communication protocol standard. I hope the effort is worth it. I'm sure Eli
is modifying the protocol himself as he learns and continues to communicate.
His effectiveness and worthiness will be judged by how many people do
actually get the message without too much adjustment of their receptiveness.
> I repeat: I **do not intend** to offend anyone, but Eli wrote GISAI and
> for people to read/study/hack it. I do not believe it's done as often as
> should be done. I also do not believe it has anything to do with how it's
IMHO, you're wrong. Why should anyone care what he's written? Why should
anyone care what you write? We all have intent in our communication, but
there needs to be some sort of hook or link to the content that will grab
each person's interest so that they may decide whether it is worth their
time to actively pursue reading all that stuff. If you've gotten this far in
the email reply, I am honored that you find my opinion interesting enough to
read on ...
> AI community is known to have NO vocabulary. Why should Eli not create his
> own if he feels that some things need to be formalized instead of being
> shoved under the carpet ?
No vocabulary? I'm certain there is a lot of jargon. There are many AI
domain experts. As for formalized standards, it's not going to be defined in
natural language, that's for sure.
> If Eli saw (or believed he did or does) where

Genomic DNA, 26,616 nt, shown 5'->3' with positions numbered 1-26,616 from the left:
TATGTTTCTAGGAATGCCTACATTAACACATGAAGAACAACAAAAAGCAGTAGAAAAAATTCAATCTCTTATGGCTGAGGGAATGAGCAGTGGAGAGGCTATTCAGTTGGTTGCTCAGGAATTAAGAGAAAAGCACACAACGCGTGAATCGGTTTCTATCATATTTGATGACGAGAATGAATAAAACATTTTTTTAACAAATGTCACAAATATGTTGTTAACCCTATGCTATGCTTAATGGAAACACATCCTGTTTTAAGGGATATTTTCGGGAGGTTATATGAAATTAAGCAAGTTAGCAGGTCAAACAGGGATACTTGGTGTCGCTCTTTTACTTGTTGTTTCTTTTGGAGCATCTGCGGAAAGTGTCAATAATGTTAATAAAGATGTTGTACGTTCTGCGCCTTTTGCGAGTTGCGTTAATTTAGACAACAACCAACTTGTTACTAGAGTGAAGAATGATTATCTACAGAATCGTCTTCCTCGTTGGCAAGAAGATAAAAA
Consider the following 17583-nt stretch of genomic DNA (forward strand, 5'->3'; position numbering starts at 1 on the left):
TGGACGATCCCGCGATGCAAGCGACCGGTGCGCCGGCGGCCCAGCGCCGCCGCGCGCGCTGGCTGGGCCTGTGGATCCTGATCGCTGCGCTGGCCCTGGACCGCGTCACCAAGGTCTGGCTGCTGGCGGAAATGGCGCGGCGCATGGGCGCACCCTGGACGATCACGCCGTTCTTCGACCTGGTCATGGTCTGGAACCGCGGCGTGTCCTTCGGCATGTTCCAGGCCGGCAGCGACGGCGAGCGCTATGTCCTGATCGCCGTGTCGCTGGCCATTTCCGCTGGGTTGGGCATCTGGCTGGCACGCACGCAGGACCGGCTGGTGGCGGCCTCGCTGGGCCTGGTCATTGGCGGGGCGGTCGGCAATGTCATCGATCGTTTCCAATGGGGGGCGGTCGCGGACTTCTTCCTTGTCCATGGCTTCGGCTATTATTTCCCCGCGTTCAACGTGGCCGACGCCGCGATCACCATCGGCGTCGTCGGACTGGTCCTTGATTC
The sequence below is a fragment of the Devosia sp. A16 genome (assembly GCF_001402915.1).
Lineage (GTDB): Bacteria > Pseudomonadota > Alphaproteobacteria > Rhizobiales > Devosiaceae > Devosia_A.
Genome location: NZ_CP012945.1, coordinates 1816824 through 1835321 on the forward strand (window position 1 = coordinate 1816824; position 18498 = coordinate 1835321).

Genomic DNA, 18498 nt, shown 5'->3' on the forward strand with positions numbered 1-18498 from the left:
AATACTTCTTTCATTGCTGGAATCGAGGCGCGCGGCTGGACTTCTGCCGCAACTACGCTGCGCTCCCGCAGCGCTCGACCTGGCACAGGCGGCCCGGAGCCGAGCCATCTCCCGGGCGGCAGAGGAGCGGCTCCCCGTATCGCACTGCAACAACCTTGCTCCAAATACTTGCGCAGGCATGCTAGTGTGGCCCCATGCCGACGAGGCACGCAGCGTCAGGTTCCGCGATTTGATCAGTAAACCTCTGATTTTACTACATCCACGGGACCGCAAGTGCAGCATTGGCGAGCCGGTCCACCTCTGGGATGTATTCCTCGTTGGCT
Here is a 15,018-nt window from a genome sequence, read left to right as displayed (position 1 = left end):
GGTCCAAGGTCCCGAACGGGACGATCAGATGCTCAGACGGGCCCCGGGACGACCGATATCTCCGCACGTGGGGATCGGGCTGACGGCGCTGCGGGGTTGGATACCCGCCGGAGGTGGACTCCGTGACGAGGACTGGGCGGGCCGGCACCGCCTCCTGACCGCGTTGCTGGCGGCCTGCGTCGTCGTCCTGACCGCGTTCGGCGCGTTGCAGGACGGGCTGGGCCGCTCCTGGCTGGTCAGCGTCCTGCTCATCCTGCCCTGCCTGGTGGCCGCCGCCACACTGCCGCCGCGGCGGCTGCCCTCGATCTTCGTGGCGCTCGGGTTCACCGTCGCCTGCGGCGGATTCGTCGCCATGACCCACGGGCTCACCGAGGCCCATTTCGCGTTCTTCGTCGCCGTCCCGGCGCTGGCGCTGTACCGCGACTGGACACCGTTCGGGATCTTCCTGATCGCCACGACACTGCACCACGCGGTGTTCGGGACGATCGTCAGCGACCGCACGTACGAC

> Classical AI went wrong, so can I. If I can, so can everyone. The AI
> community has been attempting AI without understanding the human brain and
> that is stupid. Anyone trying to do that will never get anything done in
Would we have built a flying hot air balloon by studying how birds fly? I
don't disagree that there is a lot we can understand from the brain and our
neural network model, but there are other ways, even "classical" ways such
as expert systems and giant lookup tables that could work (inefficiently).
Or some other model (most likely).
> Yet, that is what the AI community did. They all got funky with buzzwords
> and 'Expert systems' and used AI everywhere it had nothing to do with AI.
> Now that it's going down the drain coz of lack of results, anyone who even
> pretends to try creating AI in a different way (hint: Friendly Seed AI ) ,
> is shot down in flames. That's a loser attitude, period.
Friendliness and Seediness I see as different applications of AI, each with
its own purpose. These applications are programmed on top of a General AI,
which is the theoretical base of all AI. Maybe I'm wrong, but buzzwords are
just jargon, or language of the AI community's domain. Just because you
think someone doesn't "get it" like you do doesn't mean that they are losers
at all. Maybe it is you who doesn't get it. If you seek acceptance from a
community, you must find acceptable ways to focus their view. Complaining
about your unsuccessful attempts to show people your view makes you the
"loser", if you must use that emotional term.
> PS: English ain't even my mother tongue, if I can get it, how hard can it
> 'conceptually' be ? Honestly ? *waves to everyone*
Uh, no offense, but if English is not your mother tongue, it shows :-P
English is my only tongue, and I'm not really confident that you or anyone
else understands my messages either :-)